Yet Another Tale of Veteran Bureaucratic Hurdles: You Can’t Make This Stuff Up

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This time it's personal.

On Friday March 13, 2007 Senator Patty Murray (WA) introduced a bill to help veterans with Multiple Sclerosis get the benefits to which we are entitled; sooner than later. The bill reads simply, "

Section 1112(a)(4) of title 38, United States Code, is amended by striking `within seven years from' and inserting `after

'" Yet, those few words can make a world of difference to many of us.

Early 1975

In 1975, as I was approaching 30, the inside of my left leg and the top of my left foot went numb; something even I realize really shouldn't be. While I tended to stay away from doctors, this numbness was more than enough to have me visit them - they who had been my doctors since I was five. He looked, probed, thought for a few moments, and then asked the telling question, "

Do you always wear jockey-shorts?

" After I mentally picked my jaw off the floor, I responded, "


" To which he replied, "

I want you to switch to boxers.

" "


" was my reply.

Two Months Later

No Numbness At All! And, many years later I had my first personal example of the old engineering saw, "Correlation does not mean causation!" But little did I know it at the time.

19 Years Later (1994)

I learned what had actually caused the numbness was Multiple Sclerosis.

And 8 Years More (2002)

I learned of the VA Multiple Sclerosis 7-year rule, "...[I]n the case of any veteran who served... during a period of war... multiple sclerosis developing...

within seven years from the date of separation from such service...

shall be considered to have been incurred by such service..."

Now here's the Rub

All I had to do was provide my doctor's 1974 report. My doctor's 1974 report? Arrrgh! My doctors had long passed and any of my 1974 records were no longer to be found. The VA was (and continues to this day) to be very polite and understanding... but insistent. As of now, to obtain the benefits to which I am entitled... I needed that 1974 report. Double-Arrrgh!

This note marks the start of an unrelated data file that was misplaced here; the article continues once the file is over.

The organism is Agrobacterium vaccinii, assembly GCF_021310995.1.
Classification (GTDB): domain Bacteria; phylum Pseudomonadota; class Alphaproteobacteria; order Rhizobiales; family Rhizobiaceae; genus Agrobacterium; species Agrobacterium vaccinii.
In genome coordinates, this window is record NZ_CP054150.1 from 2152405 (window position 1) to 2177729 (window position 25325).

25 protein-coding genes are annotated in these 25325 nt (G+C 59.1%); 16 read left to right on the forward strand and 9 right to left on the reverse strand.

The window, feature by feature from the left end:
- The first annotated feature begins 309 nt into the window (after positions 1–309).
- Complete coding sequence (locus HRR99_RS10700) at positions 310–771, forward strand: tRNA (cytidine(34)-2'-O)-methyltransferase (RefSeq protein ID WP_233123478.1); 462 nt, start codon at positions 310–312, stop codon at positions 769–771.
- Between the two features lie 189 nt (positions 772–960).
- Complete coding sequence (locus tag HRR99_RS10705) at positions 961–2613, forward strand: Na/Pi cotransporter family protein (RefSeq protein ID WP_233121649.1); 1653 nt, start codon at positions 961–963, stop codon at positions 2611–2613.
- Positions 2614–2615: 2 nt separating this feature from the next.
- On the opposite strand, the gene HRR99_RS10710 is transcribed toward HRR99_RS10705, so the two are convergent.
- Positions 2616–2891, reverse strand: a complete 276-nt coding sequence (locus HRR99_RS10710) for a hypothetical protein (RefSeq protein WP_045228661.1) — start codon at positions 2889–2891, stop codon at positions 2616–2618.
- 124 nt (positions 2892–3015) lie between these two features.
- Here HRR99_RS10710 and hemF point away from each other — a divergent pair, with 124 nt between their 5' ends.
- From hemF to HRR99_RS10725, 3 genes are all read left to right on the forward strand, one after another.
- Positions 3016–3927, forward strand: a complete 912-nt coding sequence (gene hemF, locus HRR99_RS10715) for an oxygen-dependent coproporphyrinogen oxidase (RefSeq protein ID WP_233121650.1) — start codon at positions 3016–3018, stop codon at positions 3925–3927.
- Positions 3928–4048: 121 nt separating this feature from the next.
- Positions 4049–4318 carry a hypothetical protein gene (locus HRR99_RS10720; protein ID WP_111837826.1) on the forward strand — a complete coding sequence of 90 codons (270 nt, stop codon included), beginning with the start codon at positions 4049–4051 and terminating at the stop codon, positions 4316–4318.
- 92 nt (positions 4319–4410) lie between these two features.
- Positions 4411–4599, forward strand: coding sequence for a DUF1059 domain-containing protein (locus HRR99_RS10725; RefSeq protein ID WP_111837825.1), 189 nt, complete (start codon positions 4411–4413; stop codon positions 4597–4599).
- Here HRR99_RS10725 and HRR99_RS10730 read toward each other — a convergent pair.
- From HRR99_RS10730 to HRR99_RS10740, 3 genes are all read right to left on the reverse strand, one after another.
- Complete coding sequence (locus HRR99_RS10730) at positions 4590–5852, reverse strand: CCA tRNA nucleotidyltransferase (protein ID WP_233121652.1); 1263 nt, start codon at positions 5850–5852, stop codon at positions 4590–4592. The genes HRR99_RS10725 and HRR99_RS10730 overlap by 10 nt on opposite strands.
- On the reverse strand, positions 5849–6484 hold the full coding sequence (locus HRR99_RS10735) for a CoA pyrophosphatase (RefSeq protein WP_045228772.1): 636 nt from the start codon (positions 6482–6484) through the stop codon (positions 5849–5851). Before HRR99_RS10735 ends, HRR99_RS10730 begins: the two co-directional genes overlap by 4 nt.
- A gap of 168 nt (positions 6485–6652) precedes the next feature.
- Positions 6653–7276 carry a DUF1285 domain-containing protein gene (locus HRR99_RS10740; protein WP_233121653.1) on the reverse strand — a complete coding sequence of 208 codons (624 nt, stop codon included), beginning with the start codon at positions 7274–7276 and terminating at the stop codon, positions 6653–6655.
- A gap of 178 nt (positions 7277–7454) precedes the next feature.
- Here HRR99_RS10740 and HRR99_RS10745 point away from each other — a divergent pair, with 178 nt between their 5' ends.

About Senator's Murray's Proposed Bill and MS

The bill would remove the seven-year limitation for veterans trying to gain service-connected status for their Multiple Sclerosis. This legislation would ensure that a person diagnosed seven years and one day after their honorable discharge from the U.S. military will still get access to the VA treatment they need. Veterans with MS should not be penalized because their symptoms were diagnosed more than 7 years after separation. In my case while the MS did surface within the 7 year period, it was not diagnosed until 23 years later. Scientists aren't 100% certain what causes it, but there is a general consensus that MS is higher among veterans than the general population.

Multiple Sclerosis is a chronic neurological disease with symptoms ranging from clumsiness to blindness to numbness; I'm wheelchair bound with only the use of partial use of my right arm and hand. The problem with the seven year limit for Multiple Sclerosis is that a person with MS may not show symptoms for years even though they have the disease; 23 years for me before my first significant episode.

A Favor

This bill needs your support. To learn more about Senator Murray's efforts you can find information on her website (

). What you can do is make your elected officials aware of her efforts. Ask your Senators to co-sponsor the bill, and ask your Representative to propose a similar bill in the House.

To contact your Representative go to "Write Your Representative" (

), fill in your state and zip code, and follow the instructions.

To contact our Senators, fill out the Web Forms for Senator Hillary Rodham Clinton (

) and Senator Charles E. Schumer (


And if you should send this to someone not in New York, to contact their Senators they should go to "Senators of the 110th Congress" (

), select their state, and fill in the "Web Form" for both of their Senators.

A Final Word

For myself and my many Veteran brothers and sisters to those of you who take the moment to get in touch with your Senators and Representatives... we thank you.

--- Regards, Walt Schmidt